The Universal Postal Union’s (UPU) International Letter-Writing Competition will celebrate its 50th anniversary this year.
The competition, launched in 1971, aims to promote literacy among the world’s children through the art of letter writing.
In 2021 the theme is, “Write a letter to a family member about your experience of Covid-19.” Letters must be handwritten, no more than 1,000 words, and submitted by 5 May 2021.
For the past 50 years, the UPU has worked with national posts to encourage young writers aged 9-15 to enter the annual competition. Participants are encouraged to express their creativity and refine their language skills in the form of a letter, which is written in line with the ILWC’s annual theme. On average more than 1.2 million young people take part globally each year.
The UPU will award the winner with a gold medal, and second and third will receive silver and bronze medals, respectively. There will also be special mentions for noteworthy letters.
Last year 11-year-old Volga Valchkevich from Grodno, Belarus, triumphed with her letter reflecting on the lessons she learnt from her late grandfather.
Whilst announcing the 2020 ILWC winner in October 2020, Bishar A. Hussein, UPU Director General, urged members to encourage their country’s children to take part in the 2021 competition: “It will be the competition’s 50th anniversary, and it would be wonderful if every one of our 192 member countries took part,” he said.
Reflecting on the 2020 event, Hussein continued, “Each one of the letters contained a spark of innovation and creativity, which I believe is inherent in all children and the way they see the world. A spark that perhaps invites us to listen closely and to pay attention. After all, I think the world has need of inspiration.”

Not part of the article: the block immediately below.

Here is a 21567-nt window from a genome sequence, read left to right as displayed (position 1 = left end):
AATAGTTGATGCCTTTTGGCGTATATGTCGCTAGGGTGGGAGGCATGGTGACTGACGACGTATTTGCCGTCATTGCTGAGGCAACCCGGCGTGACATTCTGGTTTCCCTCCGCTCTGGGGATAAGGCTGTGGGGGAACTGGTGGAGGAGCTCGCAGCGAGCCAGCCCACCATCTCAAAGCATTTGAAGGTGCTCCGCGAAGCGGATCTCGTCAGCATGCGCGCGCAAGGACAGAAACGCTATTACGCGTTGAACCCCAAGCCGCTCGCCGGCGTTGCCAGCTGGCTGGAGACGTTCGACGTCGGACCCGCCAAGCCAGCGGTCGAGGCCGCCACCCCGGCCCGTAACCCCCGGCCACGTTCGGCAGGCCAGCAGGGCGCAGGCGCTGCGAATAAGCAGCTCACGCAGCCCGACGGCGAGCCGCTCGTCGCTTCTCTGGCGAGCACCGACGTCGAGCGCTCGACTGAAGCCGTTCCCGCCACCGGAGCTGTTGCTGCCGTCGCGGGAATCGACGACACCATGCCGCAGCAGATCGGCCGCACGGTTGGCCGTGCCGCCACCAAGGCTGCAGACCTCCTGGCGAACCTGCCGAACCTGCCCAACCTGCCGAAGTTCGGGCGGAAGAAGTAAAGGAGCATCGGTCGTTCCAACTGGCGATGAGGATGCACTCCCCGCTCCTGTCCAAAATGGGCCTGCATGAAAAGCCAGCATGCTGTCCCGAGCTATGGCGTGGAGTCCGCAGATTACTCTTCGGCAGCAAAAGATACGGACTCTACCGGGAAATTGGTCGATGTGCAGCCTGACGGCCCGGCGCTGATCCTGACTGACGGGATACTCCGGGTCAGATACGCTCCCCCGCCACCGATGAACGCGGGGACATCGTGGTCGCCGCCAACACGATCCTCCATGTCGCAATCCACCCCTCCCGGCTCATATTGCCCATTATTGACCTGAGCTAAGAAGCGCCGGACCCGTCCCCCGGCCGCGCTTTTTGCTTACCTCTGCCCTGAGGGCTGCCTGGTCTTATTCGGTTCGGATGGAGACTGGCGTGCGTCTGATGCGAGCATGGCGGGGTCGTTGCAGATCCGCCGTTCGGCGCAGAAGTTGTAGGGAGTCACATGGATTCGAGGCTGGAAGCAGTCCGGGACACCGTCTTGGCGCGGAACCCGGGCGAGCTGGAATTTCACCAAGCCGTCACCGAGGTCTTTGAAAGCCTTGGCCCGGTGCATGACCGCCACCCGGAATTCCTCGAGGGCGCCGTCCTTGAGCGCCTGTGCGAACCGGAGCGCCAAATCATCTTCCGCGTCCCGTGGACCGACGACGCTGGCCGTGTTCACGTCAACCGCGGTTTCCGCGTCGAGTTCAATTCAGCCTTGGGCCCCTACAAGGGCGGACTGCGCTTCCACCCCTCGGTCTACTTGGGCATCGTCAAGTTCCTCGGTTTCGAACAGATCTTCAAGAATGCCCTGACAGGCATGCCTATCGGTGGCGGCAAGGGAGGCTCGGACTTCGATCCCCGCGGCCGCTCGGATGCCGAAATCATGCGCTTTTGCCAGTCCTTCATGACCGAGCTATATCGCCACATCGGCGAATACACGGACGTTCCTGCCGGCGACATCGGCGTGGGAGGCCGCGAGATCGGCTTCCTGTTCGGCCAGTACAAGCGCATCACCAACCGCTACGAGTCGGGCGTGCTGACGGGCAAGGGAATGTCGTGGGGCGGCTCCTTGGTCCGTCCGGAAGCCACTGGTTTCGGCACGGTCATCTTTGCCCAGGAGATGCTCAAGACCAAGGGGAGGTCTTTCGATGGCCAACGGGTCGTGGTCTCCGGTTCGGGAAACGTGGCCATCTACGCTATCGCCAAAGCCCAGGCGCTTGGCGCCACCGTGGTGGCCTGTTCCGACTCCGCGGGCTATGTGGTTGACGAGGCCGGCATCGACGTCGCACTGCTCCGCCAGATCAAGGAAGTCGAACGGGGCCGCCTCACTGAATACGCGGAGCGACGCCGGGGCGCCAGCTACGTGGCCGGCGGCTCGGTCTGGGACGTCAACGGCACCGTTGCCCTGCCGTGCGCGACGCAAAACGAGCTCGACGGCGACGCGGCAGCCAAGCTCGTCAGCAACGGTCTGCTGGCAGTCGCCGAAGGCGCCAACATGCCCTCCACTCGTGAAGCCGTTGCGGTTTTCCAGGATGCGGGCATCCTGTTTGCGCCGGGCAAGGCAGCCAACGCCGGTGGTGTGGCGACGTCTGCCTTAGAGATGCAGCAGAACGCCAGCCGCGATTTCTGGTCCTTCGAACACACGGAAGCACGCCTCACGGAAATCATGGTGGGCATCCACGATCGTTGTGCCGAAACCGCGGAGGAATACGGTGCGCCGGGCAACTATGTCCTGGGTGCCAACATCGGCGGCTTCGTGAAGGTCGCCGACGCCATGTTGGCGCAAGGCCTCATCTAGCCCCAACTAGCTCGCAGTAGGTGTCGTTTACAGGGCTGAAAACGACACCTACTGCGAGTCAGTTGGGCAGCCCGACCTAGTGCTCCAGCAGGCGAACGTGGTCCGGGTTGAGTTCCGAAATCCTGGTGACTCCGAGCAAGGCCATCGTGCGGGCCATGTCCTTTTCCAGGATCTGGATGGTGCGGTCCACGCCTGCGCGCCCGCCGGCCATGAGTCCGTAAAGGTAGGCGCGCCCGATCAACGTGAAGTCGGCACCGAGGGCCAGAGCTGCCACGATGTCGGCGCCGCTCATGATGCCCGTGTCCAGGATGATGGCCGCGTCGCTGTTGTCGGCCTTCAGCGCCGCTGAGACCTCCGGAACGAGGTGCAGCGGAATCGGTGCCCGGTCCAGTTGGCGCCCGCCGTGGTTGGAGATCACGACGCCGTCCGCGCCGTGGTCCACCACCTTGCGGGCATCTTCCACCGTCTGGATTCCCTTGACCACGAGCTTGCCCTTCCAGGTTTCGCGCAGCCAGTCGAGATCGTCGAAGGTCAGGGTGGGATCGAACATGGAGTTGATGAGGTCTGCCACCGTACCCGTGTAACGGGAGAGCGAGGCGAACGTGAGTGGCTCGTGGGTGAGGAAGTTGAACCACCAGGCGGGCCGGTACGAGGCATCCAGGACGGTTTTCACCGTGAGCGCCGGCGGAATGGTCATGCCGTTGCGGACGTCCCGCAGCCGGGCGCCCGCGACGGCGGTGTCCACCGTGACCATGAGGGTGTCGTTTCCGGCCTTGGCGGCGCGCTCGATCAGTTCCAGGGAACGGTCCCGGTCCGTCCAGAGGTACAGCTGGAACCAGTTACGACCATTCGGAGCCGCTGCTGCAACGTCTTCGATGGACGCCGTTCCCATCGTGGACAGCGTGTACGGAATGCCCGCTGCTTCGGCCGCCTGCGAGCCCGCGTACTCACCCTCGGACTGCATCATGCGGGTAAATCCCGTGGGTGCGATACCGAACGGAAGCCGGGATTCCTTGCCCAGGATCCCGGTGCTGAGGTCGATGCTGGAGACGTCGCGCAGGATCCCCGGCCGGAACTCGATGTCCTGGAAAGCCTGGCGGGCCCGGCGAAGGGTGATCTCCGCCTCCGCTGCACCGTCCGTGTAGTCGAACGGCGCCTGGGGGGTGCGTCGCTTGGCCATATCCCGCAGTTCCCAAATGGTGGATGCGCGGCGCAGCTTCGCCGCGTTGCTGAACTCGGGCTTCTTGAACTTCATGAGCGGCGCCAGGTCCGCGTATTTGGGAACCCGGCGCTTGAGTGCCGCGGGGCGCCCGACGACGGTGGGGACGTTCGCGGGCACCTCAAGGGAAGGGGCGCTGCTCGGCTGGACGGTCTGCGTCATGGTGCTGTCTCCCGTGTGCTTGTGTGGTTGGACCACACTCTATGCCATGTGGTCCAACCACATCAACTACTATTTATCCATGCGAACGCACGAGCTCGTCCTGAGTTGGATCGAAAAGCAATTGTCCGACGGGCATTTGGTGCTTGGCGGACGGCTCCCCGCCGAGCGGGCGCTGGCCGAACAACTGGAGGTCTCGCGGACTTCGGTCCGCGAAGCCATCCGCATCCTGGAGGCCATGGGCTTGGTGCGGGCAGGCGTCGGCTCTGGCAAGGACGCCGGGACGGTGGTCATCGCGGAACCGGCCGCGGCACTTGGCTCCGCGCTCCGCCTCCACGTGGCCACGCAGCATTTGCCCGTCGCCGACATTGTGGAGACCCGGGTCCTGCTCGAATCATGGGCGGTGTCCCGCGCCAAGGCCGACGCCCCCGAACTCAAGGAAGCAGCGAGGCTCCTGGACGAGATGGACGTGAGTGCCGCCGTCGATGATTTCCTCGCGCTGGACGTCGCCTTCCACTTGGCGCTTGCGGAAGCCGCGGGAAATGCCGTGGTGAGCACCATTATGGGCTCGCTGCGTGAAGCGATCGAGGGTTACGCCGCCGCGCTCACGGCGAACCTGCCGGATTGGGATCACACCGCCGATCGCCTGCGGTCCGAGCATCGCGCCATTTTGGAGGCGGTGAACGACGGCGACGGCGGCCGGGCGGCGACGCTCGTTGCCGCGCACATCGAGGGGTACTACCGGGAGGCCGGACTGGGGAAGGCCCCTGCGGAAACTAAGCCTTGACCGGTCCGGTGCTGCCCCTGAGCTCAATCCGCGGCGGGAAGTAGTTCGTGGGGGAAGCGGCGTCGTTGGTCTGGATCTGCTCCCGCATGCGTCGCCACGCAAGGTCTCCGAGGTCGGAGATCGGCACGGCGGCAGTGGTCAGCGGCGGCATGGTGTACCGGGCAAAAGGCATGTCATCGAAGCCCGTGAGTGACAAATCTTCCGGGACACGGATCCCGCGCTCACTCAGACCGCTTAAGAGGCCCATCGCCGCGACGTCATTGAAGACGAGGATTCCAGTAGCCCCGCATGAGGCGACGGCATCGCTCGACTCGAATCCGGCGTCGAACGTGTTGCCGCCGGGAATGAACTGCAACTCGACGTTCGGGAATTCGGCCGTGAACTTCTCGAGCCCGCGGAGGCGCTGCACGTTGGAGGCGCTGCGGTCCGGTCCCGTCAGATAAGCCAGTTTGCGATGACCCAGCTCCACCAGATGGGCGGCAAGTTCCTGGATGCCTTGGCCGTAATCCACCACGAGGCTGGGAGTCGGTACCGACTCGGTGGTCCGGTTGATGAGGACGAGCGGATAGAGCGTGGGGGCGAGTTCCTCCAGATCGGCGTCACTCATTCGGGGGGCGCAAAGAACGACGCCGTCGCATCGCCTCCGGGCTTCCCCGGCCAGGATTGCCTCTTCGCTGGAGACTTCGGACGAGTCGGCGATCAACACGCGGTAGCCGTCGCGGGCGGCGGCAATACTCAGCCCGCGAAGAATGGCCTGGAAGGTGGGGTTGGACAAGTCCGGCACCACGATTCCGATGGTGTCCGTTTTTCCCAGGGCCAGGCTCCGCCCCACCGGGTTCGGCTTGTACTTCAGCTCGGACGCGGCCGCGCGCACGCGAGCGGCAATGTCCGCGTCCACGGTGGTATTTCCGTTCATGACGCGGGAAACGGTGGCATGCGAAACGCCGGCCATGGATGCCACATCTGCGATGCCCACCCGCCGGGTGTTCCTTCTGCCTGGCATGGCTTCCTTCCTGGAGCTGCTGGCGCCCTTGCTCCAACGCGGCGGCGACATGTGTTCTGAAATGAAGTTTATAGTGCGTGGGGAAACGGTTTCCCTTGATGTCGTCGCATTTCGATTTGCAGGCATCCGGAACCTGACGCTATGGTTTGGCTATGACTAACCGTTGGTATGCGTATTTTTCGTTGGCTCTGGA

According to the UPU, the ILWC helps young people develop their skills in composition and fosters their enjoyment of letter writing. It is also an excellent way of making young people aware of the important role postal services play in society – a role that has become even more noteworthy during the global pandemic.
“An entire generation of children has tragically fallen victim to the pandemic,” said David Dadge, Programme Manager, Communication and Events, UPU. “The 50th ILWC is an opportunity for these children to tell the world about their experiences in these momentous months, and to remind everyone why literacy is so very important for a child’s future.”
The competition was launched to coincide with the International Day of Education (24 January). The day, proclaimed by the United Nations General Assembly, celebrates the role of education for peace and development. This year’s third International Day of Education had the following theme “Recover and Revitalize Education for the Covid-19 Generation.”